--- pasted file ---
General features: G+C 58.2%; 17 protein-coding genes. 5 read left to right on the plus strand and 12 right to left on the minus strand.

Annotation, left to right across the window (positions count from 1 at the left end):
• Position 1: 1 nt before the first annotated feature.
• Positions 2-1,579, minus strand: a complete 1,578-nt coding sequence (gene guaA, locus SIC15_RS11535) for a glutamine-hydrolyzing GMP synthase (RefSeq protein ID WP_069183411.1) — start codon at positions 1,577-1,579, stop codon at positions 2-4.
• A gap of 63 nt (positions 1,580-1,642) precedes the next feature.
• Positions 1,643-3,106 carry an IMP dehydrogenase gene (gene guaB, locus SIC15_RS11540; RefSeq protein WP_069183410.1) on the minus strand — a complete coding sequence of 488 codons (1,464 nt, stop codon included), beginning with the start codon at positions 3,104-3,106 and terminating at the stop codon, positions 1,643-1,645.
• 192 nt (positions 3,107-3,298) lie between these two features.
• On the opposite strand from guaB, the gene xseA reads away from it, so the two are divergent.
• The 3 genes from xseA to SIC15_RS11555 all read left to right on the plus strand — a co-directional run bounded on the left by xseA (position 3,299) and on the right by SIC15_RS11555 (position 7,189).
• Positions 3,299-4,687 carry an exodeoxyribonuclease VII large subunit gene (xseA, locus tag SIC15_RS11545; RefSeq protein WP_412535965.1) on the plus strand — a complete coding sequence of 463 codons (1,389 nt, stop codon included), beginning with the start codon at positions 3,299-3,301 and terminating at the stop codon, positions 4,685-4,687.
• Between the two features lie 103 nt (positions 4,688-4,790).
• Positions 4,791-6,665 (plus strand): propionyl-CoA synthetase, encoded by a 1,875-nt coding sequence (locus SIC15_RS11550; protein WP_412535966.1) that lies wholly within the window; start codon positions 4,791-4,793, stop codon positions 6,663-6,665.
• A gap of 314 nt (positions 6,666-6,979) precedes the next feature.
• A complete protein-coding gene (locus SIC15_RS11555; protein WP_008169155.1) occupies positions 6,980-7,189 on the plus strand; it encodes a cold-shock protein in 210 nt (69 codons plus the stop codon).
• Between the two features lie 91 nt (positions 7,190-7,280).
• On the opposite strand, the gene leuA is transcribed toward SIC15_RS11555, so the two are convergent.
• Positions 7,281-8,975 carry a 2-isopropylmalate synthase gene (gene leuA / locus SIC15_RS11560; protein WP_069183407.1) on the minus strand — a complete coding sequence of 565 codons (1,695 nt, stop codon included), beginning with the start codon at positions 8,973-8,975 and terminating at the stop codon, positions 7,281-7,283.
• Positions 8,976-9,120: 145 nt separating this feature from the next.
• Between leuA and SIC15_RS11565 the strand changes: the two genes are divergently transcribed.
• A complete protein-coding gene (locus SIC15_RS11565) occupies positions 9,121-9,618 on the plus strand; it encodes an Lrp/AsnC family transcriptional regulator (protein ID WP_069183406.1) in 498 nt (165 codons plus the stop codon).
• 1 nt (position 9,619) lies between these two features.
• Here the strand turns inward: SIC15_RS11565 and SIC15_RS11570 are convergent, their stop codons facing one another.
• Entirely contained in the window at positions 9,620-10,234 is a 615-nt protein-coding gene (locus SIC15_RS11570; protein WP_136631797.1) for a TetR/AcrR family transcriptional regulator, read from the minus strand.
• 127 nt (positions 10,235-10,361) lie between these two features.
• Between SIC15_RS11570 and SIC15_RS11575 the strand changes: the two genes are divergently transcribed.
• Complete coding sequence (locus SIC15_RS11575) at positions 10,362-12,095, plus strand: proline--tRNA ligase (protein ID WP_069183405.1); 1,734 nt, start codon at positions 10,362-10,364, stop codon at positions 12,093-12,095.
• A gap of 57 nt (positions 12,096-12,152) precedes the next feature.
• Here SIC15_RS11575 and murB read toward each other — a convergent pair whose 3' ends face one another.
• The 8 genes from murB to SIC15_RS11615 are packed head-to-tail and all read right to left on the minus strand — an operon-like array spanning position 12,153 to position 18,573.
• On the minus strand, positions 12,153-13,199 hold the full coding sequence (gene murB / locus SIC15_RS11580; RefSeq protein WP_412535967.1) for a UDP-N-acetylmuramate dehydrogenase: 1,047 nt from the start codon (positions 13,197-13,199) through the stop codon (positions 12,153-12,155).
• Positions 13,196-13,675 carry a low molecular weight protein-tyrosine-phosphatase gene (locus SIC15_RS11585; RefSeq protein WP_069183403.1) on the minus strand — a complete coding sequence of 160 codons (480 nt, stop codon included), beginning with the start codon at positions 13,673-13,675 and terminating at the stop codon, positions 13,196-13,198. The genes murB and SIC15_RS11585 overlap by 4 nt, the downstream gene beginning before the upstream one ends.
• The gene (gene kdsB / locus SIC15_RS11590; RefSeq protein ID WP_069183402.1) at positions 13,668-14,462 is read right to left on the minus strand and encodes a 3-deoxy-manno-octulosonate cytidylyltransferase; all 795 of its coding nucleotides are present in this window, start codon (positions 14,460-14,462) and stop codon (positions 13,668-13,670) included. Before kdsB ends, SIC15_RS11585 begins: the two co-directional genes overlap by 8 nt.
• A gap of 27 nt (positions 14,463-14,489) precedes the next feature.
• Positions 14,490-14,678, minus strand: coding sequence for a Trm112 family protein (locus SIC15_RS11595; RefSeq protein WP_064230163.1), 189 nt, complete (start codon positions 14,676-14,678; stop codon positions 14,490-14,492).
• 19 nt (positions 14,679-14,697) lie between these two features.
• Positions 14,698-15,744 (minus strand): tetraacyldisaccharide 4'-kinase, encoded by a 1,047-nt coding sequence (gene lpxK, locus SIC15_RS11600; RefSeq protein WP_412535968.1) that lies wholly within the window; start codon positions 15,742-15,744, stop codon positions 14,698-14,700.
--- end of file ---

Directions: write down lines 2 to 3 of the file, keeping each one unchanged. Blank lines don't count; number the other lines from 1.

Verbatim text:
Annotation, left to right across the window (positions count from 1 at the left end):
• Position 1: 1 nt before the first annotated feature.